Screen Shot 2013-11-21 at 10.31.00 AMToday is the Great American Smokeout. A national day for quitting for all ages. Of course quitting smoking, even for a day, is an awesome step forward for health. Clearly finger-wagging and guilt-tripping really don’t help smokers quit. I remember as a child lying on the floor when around a family member who was smoking saying, “Smoke rises….I’ll stay down here.”  Fairly ineffective, I’m certain. Anecdotally, the family member is still a smoker. Nicotine is really addictive.

Cigarette smoking remains the number one cause of preventable death and premature birth in this country. And the risk of cigarette-related health problems start with the very first cigarette. That being said, recently I was talking with a colleague about her exposure to second-hand smoke as a child. She was joking that it was either all the diet soda she was drinking or her exposures to her parents’ smoking in the car that would kill her.

I got to tell her the great news. Health benefits for smokers who quit start almost immediately. Don’t underestimate the joy children exposed to second-hand smoke get when the air clears…

Benefits Of Quitting:

Health benefits to a smoker and their family start immediately. Not just the cosmetic benefits (smoking is kind of ugly) and olfactory ones (smoking stinks). Within 20 minutes of quitting heart rate and blood pressure drop. In the first day after quitting a smoker’s carbon monoxide level in blood returns to normal and within weeks to months their lung function improves. For smokers it only takes a few months for coughing and shortness of breath to improve as well. There is great reward if smokers can get support to decrease their craving and addiction to nicotine to succeed in quitting. Other astounding benefits from American Cancer Society:

  • 1 Year After Quitting: the risk of heart disease is ½ that of someone who keeps on smoking.
  • 5 Years After Quitting: risks of cancer of mouth, throat, esophagus, and bladder are ½ of what they were while smoking. For smokers of any age, stroke risk can fall to that of a non-smoker after only 2-5 years!
  • 10 Years Out: the risk of dying from lung cancer is ½ that of someone still smoking.
  • 15 Years Out: the risk of heart disease for smokers who have quit is that of a non-smoker’s ! Seriously rewarding especially as heart disease remains the number one killer for both men and women in America.

If you or someone you know if thinking of quitting, I suggest framing the opportunity positively. Even posting one of the above factoids on your Facebook page today may help encourage a smoker to seek support. Secondhand smoke can also be a huge motivator:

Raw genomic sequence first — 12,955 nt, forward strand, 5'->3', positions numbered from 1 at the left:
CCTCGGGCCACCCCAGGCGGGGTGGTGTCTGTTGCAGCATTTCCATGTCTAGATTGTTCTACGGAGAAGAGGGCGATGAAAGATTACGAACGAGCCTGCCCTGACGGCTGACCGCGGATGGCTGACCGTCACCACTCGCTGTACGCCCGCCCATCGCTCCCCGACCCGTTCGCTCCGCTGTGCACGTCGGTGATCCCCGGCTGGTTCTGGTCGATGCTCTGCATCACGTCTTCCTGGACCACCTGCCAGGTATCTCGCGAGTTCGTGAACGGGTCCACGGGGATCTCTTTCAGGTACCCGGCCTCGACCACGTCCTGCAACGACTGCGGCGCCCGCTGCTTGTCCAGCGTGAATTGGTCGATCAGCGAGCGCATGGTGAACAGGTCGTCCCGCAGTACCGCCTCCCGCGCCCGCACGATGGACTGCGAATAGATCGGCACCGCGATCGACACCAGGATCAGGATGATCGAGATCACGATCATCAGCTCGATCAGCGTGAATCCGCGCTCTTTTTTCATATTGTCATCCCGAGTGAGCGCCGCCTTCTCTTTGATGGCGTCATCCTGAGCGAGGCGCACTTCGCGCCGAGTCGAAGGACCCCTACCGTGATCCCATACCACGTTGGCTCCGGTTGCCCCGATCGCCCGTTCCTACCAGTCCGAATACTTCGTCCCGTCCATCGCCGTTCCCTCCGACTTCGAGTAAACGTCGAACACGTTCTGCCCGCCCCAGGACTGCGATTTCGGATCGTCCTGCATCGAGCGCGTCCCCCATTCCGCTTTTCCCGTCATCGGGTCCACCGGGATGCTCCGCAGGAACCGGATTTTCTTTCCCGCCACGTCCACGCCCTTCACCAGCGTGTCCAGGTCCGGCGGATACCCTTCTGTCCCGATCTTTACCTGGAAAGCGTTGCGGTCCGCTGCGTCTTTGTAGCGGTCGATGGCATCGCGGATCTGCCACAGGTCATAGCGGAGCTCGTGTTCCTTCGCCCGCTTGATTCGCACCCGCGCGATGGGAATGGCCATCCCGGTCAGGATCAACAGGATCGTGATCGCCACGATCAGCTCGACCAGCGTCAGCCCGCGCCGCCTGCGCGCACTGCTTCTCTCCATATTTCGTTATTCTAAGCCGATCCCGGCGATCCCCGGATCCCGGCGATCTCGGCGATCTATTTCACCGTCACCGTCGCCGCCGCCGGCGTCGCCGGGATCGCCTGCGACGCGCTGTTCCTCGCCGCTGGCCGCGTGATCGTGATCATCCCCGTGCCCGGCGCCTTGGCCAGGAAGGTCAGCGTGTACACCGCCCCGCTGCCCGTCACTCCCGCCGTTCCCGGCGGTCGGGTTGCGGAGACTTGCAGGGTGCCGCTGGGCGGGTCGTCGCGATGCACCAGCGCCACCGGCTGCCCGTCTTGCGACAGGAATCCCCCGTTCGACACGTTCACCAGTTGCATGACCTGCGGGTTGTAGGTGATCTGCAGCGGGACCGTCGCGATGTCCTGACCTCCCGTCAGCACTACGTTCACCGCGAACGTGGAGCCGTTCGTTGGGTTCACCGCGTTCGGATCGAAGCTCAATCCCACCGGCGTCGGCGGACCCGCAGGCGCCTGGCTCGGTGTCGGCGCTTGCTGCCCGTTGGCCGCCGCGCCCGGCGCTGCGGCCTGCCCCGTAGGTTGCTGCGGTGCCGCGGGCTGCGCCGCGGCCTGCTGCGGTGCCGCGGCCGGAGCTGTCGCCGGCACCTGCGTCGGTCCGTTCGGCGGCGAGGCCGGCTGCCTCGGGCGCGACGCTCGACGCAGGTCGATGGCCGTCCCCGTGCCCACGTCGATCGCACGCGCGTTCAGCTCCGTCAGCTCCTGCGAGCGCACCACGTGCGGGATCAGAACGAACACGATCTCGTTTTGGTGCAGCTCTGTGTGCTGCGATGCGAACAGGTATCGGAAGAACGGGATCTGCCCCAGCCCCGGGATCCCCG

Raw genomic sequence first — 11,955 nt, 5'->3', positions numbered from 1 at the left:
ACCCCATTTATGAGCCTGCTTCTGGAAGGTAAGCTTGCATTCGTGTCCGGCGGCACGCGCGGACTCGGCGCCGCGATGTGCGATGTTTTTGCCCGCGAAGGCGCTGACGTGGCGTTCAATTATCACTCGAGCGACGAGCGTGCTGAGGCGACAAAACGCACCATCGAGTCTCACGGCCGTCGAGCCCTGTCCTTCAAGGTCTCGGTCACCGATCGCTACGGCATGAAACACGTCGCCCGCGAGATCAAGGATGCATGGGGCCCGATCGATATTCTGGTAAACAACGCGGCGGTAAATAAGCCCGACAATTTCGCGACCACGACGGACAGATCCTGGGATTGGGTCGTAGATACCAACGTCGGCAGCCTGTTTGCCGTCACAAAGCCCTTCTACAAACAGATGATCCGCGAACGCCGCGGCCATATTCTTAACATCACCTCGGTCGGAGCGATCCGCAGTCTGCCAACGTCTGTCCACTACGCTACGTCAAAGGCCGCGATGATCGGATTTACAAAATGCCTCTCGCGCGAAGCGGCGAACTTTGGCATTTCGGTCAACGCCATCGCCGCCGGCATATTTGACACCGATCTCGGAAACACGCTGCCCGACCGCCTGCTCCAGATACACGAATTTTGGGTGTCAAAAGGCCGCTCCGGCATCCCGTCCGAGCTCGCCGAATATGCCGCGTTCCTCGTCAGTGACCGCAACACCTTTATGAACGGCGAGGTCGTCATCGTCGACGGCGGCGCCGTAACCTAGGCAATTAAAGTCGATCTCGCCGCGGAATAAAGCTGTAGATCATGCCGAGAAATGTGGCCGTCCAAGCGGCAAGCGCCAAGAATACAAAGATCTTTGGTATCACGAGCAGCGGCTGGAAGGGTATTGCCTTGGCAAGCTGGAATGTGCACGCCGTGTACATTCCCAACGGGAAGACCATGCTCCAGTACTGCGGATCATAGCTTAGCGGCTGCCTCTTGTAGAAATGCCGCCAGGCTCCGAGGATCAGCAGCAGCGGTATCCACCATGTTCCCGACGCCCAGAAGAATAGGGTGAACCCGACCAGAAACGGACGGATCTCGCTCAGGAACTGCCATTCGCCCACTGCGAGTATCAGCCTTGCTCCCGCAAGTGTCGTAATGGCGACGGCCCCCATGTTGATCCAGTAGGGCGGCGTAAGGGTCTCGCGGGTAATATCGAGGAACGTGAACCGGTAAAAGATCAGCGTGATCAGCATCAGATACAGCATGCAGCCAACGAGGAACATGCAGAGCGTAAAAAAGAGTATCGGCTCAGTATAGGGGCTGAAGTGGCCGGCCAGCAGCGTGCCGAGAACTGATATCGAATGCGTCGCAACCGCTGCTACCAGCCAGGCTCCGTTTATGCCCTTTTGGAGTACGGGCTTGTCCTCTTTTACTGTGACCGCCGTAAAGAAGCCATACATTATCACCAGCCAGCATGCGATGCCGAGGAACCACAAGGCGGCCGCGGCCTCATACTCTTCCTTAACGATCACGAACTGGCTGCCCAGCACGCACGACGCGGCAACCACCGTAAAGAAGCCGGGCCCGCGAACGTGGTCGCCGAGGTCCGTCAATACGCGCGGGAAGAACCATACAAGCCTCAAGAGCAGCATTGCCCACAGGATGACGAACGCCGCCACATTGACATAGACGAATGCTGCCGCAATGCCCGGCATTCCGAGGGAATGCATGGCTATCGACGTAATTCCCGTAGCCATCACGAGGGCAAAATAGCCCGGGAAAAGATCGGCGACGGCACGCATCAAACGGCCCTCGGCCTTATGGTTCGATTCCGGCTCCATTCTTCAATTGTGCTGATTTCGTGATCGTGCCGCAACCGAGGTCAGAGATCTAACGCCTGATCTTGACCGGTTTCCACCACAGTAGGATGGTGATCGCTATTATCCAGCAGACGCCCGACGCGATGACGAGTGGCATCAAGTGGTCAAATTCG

Secondhand Smoke & Children

  • Smoking while pregnant increases the risk of SIDS for babies. Infants who live in homes with smokers also have higher rates of SIDS.
  • Children exposed to secondhand smoke are at a disadvantage. Studies show that older children whose parents smoke get sick more often when they are young. Children’s lungs grow less than children who do not breathe secondhand smoke and they suffer more from bronchitis and pneumonia.
  • Wheezing and coughing are more common in children who breathe secondhand smoke.
  • Like other fumes, secondhand smoke can trigger an asthma attack in a child. Children with asthma who are around secondhand smoke have more frequent and more severe asthma attacks. A severe asthma attack can put a child’s life in danger necessitating an ER visit or hospital stay.
  • Not just the lungs! Children whose parents smoke around them get more ear infections. They also have fluid in their ears more often and have more operations to put in ear tubes for drainage.

 Tips For Smokers With Children from The CDC:

  • Babies lungs are more fragile and developing: do not allow anyone to smoke near your child, especially your infant.
  • In The Car: Do not smoke or allow others to smoke in your home or car. Opening a window does not protect your children from smoke.
  • At school: Use a smoke-free day care center.
  • Inside: Do not take your child to restaurants or other indoor public places that allow smoking. This is easier and easier as states adopt indoor smoking laws.
  • Out & About: Teach children to stay away from secondhand smoke. 

Support and “quit resources” for those interested in quitting. 7 things to do other than smoke.